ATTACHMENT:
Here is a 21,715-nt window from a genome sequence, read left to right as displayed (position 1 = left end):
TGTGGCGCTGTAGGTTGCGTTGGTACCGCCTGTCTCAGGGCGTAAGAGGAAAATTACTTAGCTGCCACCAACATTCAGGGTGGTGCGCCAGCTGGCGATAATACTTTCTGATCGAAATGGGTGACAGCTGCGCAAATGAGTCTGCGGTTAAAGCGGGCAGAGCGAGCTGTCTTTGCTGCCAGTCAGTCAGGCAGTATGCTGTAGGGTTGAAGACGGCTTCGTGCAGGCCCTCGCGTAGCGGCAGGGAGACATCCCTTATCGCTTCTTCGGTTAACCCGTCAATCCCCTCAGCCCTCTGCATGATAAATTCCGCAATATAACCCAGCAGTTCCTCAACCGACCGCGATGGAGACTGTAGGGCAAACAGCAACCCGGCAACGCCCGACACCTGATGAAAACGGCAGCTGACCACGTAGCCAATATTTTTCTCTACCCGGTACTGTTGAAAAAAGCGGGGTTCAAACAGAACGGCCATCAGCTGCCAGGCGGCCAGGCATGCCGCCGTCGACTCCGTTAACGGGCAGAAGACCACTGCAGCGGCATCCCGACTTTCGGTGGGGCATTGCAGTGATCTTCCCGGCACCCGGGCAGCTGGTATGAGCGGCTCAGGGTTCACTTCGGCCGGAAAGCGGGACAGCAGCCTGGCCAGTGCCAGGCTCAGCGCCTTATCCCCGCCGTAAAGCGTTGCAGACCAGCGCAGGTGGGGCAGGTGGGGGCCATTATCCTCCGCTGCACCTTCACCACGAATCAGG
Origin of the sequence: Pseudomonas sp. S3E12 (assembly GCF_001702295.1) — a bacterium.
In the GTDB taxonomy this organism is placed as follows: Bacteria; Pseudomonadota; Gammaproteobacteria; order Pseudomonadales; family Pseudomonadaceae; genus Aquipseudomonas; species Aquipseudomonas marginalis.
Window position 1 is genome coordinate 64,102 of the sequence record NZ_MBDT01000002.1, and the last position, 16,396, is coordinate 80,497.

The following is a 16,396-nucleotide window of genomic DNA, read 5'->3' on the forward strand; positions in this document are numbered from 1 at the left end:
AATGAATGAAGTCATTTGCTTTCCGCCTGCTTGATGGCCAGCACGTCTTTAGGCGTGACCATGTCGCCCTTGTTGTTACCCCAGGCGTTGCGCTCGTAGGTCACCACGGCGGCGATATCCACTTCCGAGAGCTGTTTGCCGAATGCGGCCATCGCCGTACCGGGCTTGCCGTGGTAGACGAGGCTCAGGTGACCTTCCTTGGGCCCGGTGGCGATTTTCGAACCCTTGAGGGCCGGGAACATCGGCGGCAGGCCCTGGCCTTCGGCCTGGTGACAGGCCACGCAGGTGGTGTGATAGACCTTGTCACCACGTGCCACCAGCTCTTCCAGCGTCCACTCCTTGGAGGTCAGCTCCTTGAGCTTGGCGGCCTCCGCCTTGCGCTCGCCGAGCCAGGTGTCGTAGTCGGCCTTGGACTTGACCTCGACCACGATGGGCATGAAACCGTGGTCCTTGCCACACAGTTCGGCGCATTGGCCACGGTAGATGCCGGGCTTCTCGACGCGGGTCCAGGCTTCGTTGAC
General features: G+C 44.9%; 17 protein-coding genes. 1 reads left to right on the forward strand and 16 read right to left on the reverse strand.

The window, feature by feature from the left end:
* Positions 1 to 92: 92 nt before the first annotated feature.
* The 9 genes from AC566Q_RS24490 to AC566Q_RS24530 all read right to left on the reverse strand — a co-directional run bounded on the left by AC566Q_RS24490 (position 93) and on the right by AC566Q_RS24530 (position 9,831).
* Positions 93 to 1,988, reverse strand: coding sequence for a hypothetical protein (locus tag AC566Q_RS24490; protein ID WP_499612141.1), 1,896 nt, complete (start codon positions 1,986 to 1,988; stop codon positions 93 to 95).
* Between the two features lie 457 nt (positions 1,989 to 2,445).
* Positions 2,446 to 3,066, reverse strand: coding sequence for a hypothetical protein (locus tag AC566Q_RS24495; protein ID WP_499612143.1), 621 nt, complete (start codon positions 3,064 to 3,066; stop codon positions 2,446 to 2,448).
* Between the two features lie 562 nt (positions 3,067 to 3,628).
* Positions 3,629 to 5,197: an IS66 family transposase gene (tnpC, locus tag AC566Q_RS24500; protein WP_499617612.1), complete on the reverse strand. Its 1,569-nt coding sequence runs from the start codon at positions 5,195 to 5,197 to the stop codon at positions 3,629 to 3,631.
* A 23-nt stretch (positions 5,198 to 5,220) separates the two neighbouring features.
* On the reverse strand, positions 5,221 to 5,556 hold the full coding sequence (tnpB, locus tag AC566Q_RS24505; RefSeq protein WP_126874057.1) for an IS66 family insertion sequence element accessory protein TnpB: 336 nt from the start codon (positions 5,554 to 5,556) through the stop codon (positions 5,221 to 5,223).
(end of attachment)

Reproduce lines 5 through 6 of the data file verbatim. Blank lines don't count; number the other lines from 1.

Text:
Window position 1 is genome coordinate 64,102 of the sequence record NZ_MBDT01000002.1, and the last position, 16,396, is coordinate 80,497.

The following is a 16,396-nucleotide window of genomic DNA, read 5'->3' on the forward strand; positions in this document are numbered from 1 at the left end: